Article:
Expansive microbial metabolic versatility and biodiversity in dynamic Guaymas Basin hydrothermal sediments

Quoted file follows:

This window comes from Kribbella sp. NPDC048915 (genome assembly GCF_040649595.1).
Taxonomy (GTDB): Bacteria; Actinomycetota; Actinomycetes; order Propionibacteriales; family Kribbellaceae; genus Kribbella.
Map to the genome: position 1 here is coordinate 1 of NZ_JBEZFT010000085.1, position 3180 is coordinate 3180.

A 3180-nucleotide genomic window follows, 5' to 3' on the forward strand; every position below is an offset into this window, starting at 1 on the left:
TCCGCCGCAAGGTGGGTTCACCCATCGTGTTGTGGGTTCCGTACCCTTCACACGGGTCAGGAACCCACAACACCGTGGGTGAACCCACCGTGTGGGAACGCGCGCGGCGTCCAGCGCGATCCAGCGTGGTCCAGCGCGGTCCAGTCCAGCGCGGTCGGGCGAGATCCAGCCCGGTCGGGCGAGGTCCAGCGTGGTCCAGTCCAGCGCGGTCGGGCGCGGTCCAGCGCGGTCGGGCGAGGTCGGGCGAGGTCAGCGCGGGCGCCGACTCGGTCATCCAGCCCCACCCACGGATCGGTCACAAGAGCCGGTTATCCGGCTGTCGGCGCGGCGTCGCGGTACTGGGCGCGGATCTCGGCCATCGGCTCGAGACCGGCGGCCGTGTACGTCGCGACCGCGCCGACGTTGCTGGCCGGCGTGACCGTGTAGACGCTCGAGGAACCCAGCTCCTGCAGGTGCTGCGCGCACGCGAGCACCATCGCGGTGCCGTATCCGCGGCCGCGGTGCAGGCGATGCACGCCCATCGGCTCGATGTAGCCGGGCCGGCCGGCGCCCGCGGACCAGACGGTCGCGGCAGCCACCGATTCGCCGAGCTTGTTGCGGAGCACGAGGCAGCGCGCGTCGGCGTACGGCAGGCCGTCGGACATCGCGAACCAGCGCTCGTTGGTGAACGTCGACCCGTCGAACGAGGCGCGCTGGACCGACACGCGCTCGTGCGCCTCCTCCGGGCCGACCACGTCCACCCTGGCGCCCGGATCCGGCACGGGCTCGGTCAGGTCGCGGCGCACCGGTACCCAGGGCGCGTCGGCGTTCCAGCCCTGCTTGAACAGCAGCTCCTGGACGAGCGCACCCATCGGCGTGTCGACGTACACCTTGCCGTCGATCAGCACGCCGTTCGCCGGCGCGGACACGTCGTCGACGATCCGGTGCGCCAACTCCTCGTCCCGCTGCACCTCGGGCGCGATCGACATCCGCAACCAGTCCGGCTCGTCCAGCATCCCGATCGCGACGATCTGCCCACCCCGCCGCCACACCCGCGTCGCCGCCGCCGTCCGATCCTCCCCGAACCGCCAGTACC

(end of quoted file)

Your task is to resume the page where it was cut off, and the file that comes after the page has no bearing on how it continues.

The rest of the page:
Microbes in Guaymas Basin (Gulf of California) hydrothermal sediments thrive on hydrocarbons and sulfur and experience steep, fluctuating temperature and chemical gradients. The functional capacities of communities inhabiting this dynamic habitat are largely unknown. Here, we reconstructed 551 genomes from hydrothermally influenced, and nearby cold sediments belonging to 56 phyla (40 uncultured). These genomes comprise 22 unique lineages, including five new candidate phyla. In contrast to findings from cold hydrocarbon seeps, hydrothermal-associated communities are more diverse and archaea dominate over bacteria. Genome-based metabolic inferences provide first insights into the ecological niches of these uncultured microbes, including methane cycling in new Crenarchaeota and alkane utilization in ANME-1. These communities are shaped by a high biodiversity, partitioning among nitrogen and sulfur pathways and redundancy in core carbon-processing pathways. The dynamic sediments select for distinctive microbial communities that stand out by expansive biodiversity, and open up new physiological perspectives into hydrothermal ecosystem function.